BUSINESS
02/15/2012 12:50 pm ET | Updated Feb 15, 2012

The Gap Pushes Its Way Into China, After Closing Shops At Home

Not satisfied with what they've found at home, a classic American brand is looking overseas to feed its need for sales.

The Gap is planning on opening 30 more stores in China next year, Jeff Kirwan, the company’s chief operating officer in China, said at an American Chamber of Commerce event in Shanghai on Wednesday, Business China reports. And the classic American clothier may be favoring expansion overseas over doing business in the states; the company announced in October that it would close 21 percent, or 189, of its U.S. stores, which are suffering from declining sales.

The Gap opened its first Chinese store in November 2010. The chain says it will have 35 stores in China by the end of 2012.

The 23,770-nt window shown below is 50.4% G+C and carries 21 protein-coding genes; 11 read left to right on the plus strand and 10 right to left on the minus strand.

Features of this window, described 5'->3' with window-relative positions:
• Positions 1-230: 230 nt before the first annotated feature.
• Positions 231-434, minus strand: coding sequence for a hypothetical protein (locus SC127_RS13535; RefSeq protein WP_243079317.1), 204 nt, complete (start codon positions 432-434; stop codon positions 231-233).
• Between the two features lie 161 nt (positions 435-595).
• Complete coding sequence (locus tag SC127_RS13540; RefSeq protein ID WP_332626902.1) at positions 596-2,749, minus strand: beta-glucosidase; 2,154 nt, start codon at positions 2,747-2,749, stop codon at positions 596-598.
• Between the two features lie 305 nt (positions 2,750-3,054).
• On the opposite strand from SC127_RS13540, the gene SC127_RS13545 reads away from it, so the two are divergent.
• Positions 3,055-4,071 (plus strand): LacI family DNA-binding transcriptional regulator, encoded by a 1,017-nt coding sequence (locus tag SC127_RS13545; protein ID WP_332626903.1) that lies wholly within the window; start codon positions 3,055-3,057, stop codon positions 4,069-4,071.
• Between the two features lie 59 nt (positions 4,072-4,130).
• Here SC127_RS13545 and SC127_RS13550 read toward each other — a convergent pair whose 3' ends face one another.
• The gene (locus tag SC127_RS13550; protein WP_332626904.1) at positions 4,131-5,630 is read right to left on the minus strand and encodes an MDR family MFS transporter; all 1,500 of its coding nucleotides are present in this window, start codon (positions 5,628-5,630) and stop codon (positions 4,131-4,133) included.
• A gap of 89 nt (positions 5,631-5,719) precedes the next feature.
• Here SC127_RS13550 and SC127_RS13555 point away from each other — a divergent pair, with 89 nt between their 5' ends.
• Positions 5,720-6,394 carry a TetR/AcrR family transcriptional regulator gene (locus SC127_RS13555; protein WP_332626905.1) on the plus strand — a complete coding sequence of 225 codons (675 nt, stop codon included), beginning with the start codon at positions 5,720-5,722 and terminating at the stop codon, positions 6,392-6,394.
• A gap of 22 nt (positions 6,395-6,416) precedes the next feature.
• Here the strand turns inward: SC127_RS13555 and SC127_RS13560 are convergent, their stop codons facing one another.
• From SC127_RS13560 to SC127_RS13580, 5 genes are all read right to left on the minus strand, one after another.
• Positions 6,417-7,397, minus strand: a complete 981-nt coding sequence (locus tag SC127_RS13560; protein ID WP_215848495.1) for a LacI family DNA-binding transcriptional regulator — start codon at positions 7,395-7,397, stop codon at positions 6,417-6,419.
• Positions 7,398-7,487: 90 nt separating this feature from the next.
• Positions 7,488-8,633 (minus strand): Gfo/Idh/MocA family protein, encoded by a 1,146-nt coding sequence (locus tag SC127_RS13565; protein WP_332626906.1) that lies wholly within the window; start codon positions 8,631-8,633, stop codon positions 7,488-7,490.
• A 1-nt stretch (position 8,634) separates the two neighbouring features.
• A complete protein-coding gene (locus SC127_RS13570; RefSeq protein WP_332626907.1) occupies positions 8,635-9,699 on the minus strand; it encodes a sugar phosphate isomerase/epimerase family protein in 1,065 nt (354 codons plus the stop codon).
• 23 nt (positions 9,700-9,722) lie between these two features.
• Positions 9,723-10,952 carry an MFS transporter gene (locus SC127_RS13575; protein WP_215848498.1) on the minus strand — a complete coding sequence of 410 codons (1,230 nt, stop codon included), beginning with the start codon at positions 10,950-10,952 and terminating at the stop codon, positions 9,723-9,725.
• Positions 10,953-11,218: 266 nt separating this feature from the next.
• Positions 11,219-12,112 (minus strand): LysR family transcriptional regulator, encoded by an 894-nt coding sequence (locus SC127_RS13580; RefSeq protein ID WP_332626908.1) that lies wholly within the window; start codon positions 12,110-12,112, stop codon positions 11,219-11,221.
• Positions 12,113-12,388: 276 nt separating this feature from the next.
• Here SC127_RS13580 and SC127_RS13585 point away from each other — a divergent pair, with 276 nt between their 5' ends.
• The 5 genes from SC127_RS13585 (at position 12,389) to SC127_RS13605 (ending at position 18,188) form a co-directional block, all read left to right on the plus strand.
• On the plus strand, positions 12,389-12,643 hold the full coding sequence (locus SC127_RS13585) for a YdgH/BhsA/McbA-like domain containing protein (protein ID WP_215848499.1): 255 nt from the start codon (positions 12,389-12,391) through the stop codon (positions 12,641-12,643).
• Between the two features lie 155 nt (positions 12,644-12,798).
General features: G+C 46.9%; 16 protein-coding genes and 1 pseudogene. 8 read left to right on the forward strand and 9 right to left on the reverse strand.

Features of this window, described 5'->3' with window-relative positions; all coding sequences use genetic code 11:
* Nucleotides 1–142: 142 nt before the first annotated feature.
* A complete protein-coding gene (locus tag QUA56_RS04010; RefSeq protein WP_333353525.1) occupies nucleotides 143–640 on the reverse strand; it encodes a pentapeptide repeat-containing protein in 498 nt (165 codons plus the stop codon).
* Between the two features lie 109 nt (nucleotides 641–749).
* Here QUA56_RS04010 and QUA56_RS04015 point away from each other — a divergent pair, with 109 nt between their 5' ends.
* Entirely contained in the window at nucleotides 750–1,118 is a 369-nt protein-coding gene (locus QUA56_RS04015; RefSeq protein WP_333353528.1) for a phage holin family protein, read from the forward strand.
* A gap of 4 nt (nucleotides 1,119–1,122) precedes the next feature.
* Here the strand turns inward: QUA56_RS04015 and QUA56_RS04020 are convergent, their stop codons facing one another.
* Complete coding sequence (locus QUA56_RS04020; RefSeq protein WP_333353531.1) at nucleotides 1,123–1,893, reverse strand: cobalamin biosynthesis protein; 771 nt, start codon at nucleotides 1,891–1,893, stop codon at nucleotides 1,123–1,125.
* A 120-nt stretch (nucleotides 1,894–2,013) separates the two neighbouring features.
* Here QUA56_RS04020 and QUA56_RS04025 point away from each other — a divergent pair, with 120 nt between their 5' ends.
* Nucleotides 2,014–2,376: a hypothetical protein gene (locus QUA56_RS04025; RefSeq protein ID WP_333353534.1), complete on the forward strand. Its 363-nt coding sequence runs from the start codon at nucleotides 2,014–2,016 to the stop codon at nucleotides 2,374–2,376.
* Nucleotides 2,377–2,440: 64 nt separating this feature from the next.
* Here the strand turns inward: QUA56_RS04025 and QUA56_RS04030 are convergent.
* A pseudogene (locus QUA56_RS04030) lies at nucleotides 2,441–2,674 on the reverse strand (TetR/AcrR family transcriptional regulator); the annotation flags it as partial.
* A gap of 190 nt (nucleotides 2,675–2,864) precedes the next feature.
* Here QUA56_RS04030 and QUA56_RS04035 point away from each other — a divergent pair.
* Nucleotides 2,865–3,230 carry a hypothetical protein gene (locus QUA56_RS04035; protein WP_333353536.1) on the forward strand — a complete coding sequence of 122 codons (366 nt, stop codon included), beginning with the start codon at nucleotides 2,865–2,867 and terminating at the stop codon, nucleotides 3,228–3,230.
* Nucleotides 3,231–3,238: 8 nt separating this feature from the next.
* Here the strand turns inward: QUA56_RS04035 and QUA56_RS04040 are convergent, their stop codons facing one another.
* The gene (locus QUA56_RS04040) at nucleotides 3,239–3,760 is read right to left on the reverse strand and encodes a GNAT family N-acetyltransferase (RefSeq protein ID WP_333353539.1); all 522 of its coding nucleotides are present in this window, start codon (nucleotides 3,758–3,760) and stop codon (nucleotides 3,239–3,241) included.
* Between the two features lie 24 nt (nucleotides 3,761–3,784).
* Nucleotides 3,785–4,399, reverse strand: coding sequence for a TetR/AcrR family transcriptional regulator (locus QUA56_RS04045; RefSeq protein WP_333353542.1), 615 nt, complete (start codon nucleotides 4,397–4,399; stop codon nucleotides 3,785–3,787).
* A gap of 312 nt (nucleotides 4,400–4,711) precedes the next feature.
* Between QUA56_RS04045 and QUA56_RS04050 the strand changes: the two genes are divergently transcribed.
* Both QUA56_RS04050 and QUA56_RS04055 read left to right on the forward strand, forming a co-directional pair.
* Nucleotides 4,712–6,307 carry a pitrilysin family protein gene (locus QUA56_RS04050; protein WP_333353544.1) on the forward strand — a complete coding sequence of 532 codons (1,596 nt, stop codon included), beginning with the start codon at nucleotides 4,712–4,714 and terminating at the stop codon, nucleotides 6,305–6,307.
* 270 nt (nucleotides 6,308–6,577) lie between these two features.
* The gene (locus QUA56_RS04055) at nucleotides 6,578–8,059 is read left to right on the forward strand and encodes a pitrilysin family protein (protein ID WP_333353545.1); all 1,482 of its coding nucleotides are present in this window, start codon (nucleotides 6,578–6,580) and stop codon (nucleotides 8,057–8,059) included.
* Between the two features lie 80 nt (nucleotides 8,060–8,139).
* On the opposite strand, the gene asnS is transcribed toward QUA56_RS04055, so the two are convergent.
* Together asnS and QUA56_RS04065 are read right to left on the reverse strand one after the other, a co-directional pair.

The purveyor of jeans and cardigans may be heading to China to take advantage of the country's growth. China’s economy is fast outpacing that of the U.S., growing 8.9 percent in the last three months of 2011, compared to 2.8 growth percent in the U.S. over that same period. While this was a slowdown from past years, China is still booming. Retail sales were strong at the end of the year, growing 17.1 percent in November and 18.1 percent in December.

In the U.S., the Gap has struggled not only with a weak recovery that has left many out to dry, but also with staying relevant amid a competitive environment in which newer and trendier stores like Uniqlo and H&M are bringing style from overseas to the states. The company also parted ways with its head designer, Patrick Robinson, in May 2011.

But in China and Europe, classic American style still has novel appeal. “For over 40 years, Gap has provided American style [and] celebrated creativity,” said Stephen Sunnucks, president of Gap Inc. International in November 2011 when the company opened its Hong Kong flagship. “We see these same values resonating as strongly with customers and employees in China as they do in our established markets.”

ALL-RELATED-ON-HUFFPOST

CONVERSATIONS